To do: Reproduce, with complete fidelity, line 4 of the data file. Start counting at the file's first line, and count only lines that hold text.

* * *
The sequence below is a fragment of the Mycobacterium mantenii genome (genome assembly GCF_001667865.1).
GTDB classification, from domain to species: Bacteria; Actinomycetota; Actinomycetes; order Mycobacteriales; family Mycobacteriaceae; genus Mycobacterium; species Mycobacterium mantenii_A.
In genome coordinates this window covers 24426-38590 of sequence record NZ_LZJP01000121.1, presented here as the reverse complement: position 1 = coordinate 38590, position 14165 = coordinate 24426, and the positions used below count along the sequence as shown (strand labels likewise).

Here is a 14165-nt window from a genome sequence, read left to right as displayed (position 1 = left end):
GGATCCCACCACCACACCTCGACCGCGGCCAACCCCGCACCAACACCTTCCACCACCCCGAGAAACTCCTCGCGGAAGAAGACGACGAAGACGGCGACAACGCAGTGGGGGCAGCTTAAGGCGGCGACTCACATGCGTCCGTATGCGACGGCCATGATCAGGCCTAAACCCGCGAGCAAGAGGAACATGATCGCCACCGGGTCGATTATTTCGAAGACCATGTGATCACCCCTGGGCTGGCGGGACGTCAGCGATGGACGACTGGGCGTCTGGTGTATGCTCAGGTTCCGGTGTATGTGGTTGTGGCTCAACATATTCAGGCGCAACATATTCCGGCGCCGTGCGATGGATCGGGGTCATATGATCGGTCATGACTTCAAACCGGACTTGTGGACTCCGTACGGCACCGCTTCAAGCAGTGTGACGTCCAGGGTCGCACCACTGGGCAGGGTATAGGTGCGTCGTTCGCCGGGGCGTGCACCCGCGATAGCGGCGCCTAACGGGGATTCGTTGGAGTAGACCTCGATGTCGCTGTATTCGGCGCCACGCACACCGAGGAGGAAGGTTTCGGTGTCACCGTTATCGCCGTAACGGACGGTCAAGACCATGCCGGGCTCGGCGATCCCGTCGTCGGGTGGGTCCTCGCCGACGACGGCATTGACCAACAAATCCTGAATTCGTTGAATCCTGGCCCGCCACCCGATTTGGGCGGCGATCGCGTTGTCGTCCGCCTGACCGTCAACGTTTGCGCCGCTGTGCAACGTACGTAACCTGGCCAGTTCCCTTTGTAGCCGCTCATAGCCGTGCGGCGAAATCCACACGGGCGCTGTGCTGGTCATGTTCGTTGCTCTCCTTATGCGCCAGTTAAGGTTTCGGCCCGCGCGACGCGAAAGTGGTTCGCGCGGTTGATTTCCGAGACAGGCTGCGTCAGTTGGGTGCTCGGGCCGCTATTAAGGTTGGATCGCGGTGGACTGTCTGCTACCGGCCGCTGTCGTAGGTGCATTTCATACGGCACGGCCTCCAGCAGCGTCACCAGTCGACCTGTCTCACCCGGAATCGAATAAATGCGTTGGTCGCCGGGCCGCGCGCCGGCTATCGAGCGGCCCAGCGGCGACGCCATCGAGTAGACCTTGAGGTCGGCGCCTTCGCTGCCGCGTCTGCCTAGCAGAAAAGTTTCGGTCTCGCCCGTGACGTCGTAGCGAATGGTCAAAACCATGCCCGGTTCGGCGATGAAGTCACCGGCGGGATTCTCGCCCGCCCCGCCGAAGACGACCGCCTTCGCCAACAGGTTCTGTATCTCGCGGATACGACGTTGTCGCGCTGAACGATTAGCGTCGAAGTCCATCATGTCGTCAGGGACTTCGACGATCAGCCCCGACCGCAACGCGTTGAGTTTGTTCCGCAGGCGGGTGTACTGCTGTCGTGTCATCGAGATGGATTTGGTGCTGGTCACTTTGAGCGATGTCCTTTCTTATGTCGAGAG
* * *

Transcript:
Here is a 14165-nt window from a genome sequence, read left to right as displayed (position 1 = left end):